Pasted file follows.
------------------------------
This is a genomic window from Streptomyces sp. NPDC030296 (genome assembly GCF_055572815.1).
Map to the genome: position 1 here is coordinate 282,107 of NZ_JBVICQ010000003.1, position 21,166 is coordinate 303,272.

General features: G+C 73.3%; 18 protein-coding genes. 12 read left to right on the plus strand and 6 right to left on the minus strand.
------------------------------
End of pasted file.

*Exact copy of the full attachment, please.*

This is a genomic window from Streptomyces sp. NPDC030296 (genome assembly GCF_055572815.1).
Map to the genome: position 1 here is coordinate 282,107 of NZ_JBVICQ010000003.1, position 21,166 is coordinate 303,272.

General features: G+C 73.3%; 18 protein-coding genes. 12 read left to right on the plus strand and 6 right to left on the minus strand.